LR010 - LR Classic, how to remove redundant JPG's
HOW TO REMOVE JPG’S FROM LR IF YOU IMPORTED RAW+JPG
In Lightroom, the default setting for situations where there is both a JPG and RAW version of the same image in a folder (or on the card) being imported is to treat the pair is if they were one image. In other words, you will only get one image in the grid or film strip but LR will know that it relates to two physical files. This feature can be turned off with a check box in the General tab of the Preferences panel. Check the box to treat these pairs as individual images.
Shooting both JPG and RAW simultaneously is often done by people when they first want to see what all the hoopla around RAW is about. However, moving cold turkey from JPG to RAW is somewhat scary and uncertain and people justifiably don’t want to risk losing images. So they set their camera to shoot RAW+JPG just so they’ll have some RAW images to try out but still have the JPG’s they are used to. Other people shoot RAW+JPG so they can share or print images right out of the camera without having to process them first in some computer but still have all the benefits of RAW files for the more serious work.
In many cases, there comes a time when the photographer switches their camera to RAW only. Later, perhaps when a disk drive gets full, the photographer decides that all those old JPG’s are just cluttering up their computer and they would like to get rid of them. Unfortunately, there is no button in LR that will do this. But, all is not lost. There is a way to get rid of those pesky JPG’s without confusing LR which thinks the JPG should be there.
But it’s not as simple as just deleting all the JPG’s in a folder and telling LR to synchronize the folder with the LR Catalog because in real life it’s not always certain that each and every JPG has a corresponding RAW file. What we want to do is to assure we ONLY get rid of JPG’s for which there is also a RAW version and that is where the complexity comes in.
If you are absolutely certain that in a specific folder, you only have RAW and JPG image pairs and every single JPG has a corresponding RAW file, then just go into Windows file Manger or Mac Finder, delete all the JPG’s in that folder and then go into LR and Synchronize the folder (Win: Right click on folder name and select Synchronize, Mac: Ctrl+Click the folder name and select Synchronize). Then ignore the rest of this blog.
Where you are not certain, there are 5 cases we need to consider.
Case 1 is where there is both a JPG and RAW version of the same image and both are known to Lightroom as a pair. For these images we wish to get rid of the JPG but leave the RAW.
Case 2 is where there is ONLY a single file on disk for an image of any file type (JPG, RAW, PSD, TIFF, Etc.) and Lightroom knows about it. For example a random photo you took with your phone instead of your DSLR or images you sent to Photoshop for editing and have come back to Lightroom. For these images you don’t want to get rid of any of them as they are the only version you have.
Case 3 is where LR expects there to be a RAW and a JPG, yet on disk there is only the RAW file. In other words something renamed, moved, or deleted the JPG on disk after the pair was imported into LR. In this case we want to leave the RAW file on disk but convince Lr that there is no corresponding JPG. If a corresponding JPG is later found, it can be deleted at that time.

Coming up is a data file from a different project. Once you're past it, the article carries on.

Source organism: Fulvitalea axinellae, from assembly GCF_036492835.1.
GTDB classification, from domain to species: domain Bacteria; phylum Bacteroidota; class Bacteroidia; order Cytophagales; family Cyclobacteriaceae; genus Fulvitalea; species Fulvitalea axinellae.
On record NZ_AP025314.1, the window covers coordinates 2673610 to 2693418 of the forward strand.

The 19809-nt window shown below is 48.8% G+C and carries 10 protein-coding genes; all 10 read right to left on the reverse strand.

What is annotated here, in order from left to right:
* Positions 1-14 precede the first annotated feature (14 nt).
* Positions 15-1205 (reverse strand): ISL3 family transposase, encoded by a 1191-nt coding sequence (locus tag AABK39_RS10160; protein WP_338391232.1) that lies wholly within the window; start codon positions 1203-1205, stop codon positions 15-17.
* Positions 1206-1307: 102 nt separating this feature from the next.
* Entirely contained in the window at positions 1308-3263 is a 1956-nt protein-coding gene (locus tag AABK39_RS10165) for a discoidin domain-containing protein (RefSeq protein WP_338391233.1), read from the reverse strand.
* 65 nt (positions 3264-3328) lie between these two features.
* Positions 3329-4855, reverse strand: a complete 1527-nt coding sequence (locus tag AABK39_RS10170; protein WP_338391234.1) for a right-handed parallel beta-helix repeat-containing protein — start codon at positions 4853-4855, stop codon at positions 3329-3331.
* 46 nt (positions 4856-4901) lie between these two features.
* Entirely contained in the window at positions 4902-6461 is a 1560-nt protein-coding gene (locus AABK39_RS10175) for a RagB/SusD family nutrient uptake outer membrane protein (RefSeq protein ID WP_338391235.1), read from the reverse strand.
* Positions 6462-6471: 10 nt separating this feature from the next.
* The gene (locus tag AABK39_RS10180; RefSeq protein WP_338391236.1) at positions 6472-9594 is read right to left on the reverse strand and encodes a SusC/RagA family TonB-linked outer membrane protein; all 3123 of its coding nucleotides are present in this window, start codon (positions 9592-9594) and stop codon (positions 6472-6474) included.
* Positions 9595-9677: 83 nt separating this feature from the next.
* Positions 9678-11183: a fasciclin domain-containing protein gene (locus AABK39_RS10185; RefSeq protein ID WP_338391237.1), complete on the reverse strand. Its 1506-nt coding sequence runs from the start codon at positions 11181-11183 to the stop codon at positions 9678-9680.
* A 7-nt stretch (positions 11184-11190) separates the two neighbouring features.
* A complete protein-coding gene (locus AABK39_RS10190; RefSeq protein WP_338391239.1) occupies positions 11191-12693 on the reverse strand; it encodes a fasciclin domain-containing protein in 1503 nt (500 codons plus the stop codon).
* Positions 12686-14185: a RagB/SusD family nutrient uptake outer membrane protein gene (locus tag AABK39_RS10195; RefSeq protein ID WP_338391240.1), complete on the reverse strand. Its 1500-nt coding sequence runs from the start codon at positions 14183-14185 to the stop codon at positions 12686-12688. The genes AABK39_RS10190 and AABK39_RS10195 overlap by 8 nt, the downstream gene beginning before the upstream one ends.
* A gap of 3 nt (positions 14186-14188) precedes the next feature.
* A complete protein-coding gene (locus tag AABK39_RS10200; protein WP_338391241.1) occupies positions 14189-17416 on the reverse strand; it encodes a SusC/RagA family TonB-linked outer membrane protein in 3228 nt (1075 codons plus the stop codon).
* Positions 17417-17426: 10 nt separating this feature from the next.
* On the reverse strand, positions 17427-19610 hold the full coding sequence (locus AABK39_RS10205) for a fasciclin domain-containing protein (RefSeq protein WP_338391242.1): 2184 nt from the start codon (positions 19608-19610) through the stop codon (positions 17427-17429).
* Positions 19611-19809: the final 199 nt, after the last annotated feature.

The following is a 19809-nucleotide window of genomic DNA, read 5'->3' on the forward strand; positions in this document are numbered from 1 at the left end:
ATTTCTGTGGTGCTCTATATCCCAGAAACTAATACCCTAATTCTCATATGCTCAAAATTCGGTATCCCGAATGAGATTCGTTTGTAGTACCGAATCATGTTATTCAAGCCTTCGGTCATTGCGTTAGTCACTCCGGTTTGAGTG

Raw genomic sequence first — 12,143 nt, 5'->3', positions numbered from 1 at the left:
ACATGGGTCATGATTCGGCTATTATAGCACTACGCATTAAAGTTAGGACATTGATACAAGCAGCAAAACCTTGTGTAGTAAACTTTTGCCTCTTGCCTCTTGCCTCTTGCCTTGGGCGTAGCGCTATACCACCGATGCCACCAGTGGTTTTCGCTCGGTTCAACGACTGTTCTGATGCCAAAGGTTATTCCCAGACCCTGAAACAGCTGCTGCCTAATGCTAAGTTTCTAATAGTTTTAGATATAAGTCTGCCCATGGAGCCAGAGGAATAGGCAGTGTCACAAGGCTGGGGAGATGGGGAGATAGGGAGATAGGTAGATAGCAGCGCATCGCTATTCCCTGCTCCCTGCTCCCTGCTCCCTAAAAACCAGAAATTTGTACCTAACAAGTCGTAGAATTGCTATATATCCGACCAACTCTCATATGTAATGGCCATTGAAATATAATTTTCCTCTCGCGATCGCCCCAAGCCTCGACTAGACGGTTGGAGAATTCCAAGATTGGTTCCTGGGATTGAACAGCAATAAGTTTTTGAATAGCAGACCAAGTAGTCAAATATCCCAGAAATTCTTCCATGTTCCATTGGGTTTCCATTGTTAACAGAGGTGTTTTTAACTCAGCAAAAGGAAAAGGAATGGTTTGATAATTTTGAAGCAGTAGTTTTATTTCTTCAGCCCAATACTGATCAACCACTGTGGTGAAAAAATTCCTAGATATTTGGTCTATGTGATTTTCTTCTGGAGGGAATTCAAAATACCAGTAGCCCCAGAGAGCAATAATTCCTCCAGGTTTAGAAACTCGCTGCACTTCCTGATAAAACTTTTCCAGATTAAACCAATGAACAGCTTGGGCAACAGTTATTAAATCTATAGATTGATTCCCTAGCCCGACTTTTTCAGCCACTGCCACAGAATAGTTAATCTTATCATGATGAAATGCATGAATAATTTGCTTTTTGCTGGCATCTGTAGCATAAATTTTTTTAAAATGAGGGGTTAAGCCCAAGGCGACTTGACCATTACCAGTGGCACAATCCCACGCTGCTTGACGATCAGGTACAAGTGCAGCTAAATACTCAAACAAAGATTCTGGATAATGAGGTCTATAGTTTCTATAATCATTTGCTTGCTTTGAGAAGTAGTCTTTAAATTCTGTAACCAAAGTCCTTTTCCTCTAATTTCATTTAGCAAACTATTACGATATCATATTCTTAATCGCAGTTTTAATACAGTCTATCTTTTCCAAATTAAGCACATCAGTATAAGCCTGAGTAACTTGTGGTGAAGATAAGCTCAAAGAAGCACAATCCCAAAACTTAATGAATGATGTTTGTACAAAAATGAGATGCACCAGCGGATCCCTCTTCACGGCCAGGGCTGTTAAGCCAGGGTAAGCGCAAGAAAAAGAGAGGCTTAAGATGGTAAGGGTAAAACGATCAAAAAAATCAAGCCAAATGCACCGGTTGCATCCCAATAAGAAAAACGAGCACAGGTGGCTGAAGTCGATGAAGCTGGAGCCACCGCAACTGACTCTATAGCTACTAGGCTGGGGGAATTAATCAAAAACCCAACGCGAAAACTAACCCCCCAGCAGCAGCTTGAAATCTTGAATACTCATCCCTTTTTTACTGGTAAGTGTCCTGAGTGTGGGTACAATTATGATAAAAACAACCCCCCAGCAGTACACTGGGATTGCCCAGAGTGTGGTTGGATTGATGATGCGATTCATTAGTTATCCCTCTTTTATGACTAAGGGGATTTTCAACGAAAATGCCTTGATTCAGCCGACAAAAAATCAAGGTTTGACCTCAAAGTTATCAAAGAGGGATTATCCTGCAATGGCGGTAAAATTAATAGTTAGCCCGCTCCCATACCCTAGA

Case 4 is where LR expects there to be a RAW and a JPG, yet on disk there is only the JPG file. In other words something renamed, moved or deleted the RAW file on disk after the pair was imported into LR. In this case we need to keep the JPG and get LR to understand that there is only a JPG and not a JPG+RAW pair.
Case 5 is where there are files in the folder that are not known to Lightroom. For those that are images you may want to get them into Lightroom or not. There may also be files that are not images at all such as text documents or other things. Mostly these would be left as is but you’d be surprised at some of the things you find.
Case 6 is where LR thinks there is an image file (or pair of image files), yet there is no file or files where LR thinks they should be. In other words the files are missing. In this case we need to either locate the files and tell LR where they are or remove the entry for that file (or files) from LR. This is standard "Locate Missing files" or "Locate Missing folders" operations in LR and are not covered in this blog.
In addition to these situations, and depending on how you have Lightroom set up, you may also have XMP Side Car files for some or all of the images.
NOTE 1: In the following steps, I’m assuming you will do this one folder at a time.
NOTE 2: To assure that we are working with all the files in a folder, one should expand all stacks in the folder and turn off all filters before you do any of the steps below.
NOTE 3: In the text, when I mention RAW+JPG I mean any RAW file type (e.g. CR2+JPG for Canon or NEF+JPG for Nikon).
Step 1 – Separate JPG’s from RAW+JPG pairs
The tricky part of getting rid of the JPG’s from RAW+JPG pairs is the handling of JPG’s that do not have a corresponding RAW file. One such case is Situation #2 where there are JPG’s that are not part of a pair and LR does not expect there to be a RAW mate. Another case is Situation #4 where LR ‘thinks’ there should be a matching RAW file but for some reason there is not. In these cases we need to retain the JPG.
We’ll start by finding all the images in LR where LR thinks there is a RAW+JPG pair. The easiest way would be to set a metadata filter on “file type” and select “RAW+JPG”. Unfortunately LR does not provide that designation and lumps those images in with other RAW images of the same file type (e.g. CR2’s or NEF’s). So, we have to do this a different way.
First, let’s make sure we can see the file types on images in the grid.
Now that we can see what LR thinks the file types should be we can set a filter to show us only those images where LR thinks there should be a RAW + JPG pair. This will be a text filter for:
This example is for the DNG raw file type. Use your RAW file type instead of “DNG” as appropriate. For example CR2, NEF, ARW, RAF, Etc.